News Byte

YPlan Raises $12M for Last-Minute VIP Tickets App

The “spontaneous going out app” YPlan has raised an awful lot of money based on some early traction in London. Invested in a $12 million Series A fund are General Catalyst Partners, Wellington Partners, Octopus Investments, A-Grade, SLOW Ventures Fund and Shakil Khan. The company’s app, which helps secure tickets to sold-out events, has been downloaded 200,000 times, which it estimates amounts to 10 percent of iPhones in London. It will launch in New York next.


How Solo Founders Beat the Odds and Get Into Top Accelerators

Prestigious startup accelerators in the U.S. — like 500 Startups, TechStars and Y Combinator — generally “select against” solo applicants. But why reject entrepreneurs trying to follow in the footsteps of lone founders like Sara Blakely (Spanx), Jack Ma (Alibaba) or Mark Zuckerberg (Facebook)?

News Byte

Meg Whitman Joins Kleiner Perkins to Try Hand at Advising Start-Ups

Former eBay CEO and California gubernatorial candidate Meg Whitman is joining the Silicon Valley venture capital giant Kleiner Perkins Caufield & Byers. Her part-time role will include acting as a strategic adviser to start-ups and evaluating investment opportunities, reports Fortune. Whitman’s hiring closely follows that of Mary Meeker, who left her job at Morgan Stanley to join Kleiner Perkins in November.

News Byte

Mobile Printing Start-Up Breezy Raises $750,000 in Seed Funding

Breezy, a mobile printing start-up, said on Tuesday that it had landed $750,000 in seed funding from investors including Jeff Clavier of SoftTech VC, Aydin Senkut of Felicis Ventures, Rich Wong of Accel Partners and others. The company was started last year by Jared Hansen, a former corporate lawyer who bemoaned the fact that his BlackBerry lacked a good way to print. The company said it has about 20,000 users for its mobile printing apps.

Gone in a Flash: Seattle Tech Bloggers Abruptly Leave Business Journal for All-New GeekWire

After spending the past two and a half years building the Seattle technology news site, TechFlash, Todd Bishop and John Cook have broken ties with the Puget Sound Business Journal and have started a site of their own.

Twitter Firehose Too Intense? Take a Sip From the Gardenhose or Sample the Spritzer

Twitter is well-known for carefully metering out access to its Firehose, or the real-time stream of all its users’ tweets. Last year, Google reportedly paid $15 million for access to the Firehose, Microsoft $10 million, and Yahoo joined later with a cash and revenue-share deal.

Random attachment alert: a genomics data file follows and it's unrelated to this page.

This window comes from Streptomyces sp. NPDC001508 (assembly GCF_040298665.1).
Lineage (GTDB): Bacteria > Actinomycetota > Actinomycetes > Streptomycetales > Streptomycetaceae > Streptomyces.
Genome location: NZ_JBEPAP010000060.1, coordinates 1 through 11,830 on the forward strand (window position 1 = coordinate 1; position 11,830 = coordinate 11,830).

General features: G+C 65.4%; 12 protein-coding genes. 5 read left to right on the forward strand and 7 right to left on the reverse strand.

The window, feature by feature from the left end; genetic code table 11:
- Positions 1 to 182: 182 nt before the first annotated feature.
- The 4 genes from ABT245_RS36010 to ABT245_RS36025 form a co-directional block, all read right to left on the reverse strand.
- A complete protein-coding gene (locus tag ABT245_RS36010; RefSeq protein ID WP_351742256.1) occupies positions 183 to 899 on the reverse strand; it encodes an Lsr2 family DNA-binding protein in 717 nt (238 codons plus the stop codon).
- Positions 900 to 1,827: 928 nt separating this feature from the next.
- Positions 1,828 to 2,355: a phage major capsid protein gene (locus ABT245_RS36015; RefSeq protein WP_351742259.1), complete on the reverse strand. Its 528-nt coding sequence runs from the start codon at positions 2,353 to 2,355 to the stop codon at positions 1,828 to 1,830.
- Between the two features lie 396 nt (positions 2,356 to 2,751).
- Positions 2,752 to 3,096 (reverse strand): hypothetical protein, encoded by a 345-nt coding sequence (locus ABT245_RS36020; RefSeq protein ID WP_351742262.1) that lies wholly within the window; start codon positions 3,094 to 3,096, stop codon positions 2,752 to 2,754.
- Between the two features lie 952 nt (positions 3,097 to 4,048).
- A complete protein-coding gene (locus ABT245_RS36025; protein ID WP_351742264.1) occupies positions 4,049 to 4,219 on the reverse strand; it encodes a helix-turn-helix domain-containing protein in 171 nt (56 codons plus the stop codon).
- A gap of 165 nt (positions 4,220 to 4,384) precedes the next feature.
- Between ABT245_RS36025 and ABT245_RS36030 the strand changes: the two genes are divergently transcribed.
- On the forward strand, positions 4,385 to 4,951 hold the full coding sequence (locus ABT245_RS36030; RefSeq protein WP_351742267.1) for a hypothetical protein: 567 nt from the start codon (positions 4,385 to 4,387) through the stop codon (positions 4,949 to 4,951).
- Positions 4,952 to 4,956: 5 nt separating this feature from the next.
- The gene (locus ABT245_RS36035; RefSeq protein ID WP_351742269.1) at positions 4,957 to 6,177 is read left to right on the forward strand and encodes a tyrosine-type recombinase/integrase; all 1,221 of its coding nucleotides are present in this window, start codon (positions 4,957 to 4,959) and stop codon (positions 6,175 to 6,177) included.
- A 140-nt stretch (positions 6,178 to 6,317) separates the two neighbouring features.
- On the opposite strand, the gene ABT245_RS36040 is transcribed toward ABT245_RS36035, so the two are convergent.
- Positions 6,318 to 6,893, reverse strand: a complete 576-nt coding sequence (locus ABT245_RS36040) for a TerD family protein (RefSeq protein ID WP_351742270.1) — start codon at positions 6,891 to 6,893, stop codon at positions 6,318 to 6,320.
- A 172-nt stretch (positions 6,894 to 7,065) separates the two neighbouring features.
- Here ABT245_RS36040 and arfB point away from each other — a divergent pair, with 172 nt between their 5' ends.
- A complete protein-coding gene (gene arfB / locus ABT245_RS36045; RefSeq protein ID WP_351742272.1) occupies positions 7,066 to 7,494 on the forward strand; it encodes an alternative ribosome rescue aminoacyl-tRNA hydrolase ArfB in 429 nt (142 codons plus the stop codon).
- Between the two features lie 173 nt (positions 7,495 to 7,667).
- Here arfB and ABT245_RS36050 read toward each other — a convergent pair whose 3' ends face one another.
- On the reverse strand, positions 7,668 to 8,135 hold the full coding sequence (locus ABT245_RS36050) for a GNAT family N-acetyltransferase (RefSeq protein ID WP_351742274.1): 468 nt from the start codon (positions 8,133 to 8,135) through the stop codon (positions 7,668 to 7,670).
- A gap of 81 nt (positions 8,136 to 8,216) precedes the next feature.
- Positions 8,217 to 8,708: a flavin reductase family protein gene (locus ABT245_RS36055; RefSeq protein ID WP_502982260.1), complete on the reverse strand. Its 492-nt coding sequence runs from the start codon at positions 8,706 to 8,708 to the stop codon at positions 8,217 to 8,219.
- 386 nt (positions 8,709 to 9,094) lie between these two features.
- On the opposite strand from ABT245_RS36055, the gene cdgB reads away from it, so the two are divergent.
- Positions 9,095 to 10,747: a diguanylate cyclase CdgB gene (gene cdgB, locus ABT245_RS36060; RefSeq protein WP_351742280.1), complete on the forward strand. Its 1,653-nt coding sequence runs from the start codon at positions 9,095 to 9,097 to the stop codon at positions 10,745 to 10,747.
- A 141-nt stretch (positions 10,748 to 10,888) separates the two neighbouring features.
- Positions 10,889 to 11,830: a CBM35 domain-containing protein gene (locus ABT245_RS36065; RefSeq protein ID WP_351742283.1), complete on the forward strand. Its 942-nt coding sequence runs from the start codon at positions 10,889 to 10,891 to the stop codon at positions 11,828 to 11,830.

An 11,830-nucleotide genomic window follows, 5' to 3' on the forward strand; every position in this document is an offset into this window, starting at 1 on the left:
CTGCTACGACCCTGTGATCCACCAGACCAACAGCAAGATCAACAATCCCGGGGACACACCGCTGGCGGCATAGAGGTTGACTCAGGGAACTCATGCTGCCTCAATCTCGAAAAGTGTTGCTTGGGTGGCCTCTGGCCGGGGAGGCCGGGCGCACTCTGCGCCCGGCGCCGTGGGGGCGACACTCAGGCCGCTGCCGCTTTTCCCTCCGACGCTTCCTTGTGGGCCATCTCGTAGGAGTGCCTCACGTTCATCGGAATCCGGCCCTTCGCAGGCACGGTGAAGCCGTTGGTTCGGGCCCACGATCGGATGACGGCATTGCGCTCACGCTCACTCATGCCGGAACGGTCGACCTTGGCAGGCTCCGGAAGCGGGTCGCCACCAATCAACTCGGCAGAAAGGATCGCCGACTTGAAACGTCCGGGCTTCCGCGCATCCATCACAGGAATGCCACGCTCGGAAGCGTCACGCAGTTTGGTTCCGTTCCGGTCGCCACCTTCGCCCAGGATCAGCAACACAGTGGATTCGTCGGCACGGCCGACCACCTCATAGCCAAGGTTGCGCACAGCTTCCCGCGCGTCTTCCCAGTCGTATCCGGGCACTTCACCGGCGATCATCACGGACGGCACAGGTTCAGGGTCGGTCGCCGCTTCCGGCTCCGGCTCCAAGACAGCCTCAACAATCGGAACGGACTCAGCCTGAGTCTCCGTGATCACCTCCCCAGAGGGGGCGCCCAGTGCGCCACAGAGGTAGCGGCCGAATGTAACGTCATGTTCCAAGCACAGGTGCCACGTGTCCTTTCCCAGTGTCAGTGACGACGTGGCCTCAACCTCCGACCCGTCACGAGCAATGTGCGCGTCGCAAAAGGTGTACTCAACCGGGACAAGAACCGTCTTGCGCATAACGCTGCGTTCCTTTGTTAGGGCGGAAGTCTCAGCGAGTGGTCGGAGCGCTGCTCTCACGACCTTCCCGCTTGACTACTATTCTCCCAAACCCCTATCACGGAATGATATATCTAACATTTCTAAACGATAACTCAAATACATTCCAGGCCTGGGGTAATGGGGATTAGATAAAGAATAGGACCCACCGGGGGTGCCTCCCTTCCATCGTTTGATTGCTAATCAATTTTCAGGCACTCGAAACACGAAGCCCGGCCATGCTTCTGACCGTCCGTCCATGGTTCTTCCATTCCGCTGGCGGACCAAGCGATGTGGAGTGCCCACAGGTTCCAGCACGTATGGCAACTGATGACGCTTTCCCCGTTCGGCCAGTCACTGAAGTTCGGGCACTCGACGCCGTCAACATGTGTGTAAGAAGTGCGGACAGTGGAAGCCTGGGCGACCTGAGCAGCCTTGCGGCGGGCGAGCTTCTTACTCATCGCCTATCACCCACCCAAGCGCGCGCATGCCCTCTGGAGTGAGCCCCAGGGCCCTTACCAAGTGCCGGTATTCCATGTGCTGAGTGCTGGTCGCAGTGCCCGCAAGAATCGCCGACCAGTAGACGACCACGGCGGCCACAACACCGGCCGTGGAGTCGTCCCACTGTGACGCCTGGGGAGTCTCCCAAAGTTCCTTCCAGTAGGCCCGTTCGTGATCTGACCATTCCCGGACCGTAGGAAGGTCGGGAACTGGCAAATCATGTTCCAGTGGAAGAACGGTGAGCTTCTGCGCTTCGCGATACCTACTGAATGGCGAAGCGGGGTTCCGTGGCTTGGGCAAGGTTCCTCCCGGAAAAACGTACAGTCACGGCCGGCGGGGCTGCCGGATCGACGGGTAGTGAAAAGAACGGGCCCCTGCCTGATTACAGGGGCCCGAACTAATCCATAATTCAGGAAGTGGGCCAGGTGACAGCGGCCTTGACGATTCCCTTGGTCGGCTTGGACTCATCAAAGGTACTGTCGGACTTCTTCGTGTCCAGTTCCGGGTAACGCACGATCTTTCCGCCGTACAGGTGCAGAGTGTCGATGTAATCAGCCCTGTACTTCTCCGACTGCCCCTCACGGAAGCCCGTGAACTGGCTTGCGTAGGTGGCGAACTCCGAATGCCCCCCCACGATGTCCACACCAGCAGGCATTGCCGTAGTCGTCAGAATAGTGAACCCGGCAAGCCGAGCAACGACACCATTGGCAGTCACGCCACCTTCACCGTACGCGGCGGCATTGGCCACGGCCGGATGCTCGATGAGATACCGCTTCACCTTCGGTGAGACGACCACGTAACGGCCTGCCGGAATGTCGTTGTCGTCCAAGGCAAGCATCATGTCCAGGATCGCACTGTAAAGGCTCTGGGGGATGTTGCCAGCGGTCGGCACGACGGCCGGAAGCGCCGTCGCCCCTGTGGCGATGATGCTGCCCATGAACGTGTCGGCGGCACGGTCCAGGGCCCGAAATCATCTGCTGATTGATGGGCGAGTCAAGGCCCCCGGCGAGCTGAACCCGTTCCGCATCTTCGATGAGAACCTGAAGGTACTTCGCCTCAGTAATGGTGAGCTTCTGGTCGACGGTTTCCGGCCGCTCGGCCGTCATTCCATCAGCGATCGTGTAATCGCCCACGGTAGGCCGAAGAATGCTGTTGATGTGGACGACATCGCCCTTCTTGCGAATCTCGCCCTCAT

Khosla Wins the Bidding War for GroupMe, New York's Start-Up of the Moment

GroupMe, a New York start-up that lets users send group text messages to their cellphones, didn’t exist in April. Now it’s worth about $35 million.


Seven Places to Start a Tech Company in New York City

Like many entrepreneurs, Andres Blank, the COO and co-founder of Pixable, a business that lets Facebook users print photo books of their Facebook pictures, started running his company out of his apartment. During the day the space was adequate, but the workday came to an awkward halt when his girlfriend came home from work.


Q&A: Aggregation and the Future of Local News

Hunting through thousands of local blogs for quality tidbits of regional interest is too time-consuming for overtaxed, understaffed news teams. Why not rely on clever algorithms, much the way Facebook manages social news? That logic has inspired news giants to place big bets this past year on aggregation. MSNBC bought automated news site, AOL picked up local blog network and CNN invested in The next target might be, an automated newswire with a silly name but serious ambition.


Greycroft Raises New Fund Amid Tough Industry Conditions

The National Venture Capital Association earlier this week declared that the first quarter of this year was the slowest for venture-capital firms trying to raise money since 1993. Despite such conditions, venture-capital firm Greycroft Partners has just closed a new fund.